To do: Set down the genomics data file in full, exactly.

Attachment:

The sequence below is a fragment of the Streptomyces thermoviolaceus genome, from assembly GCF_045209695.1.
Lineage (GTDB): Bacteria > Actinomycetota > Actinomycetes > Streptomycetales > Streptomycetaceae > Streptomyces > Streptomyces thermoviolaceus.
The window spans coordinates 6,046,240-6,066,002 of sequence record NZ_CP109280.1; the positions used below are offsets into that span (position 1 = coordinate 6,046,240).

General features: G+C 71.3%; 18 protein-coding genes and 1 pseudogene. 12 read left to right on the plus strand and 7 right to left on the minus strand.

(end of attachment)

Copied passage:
The sequence below is a fragment of the Streptomyces thermoviolaceus genome, from assembly GCF_045209695.1.
Lineage (GTDB): Bacteria > Actinomycetota > Actinomycetes > Streptomycetales > Streptomycetaceae > Streptomyces > Streptomyces thermoviolaceus.
The window spans coordinates 6,046,240-6,066,002 of sequence record NZ_CP109280.1; the positions used below are offsets into that span (position 1 = coordinate 6,046,240).

General features: G+C 71.3%; 18 protein-coding genes and 1 pseudogene. 12 read left to right on the plus strand and 7 right to left on the minus strand.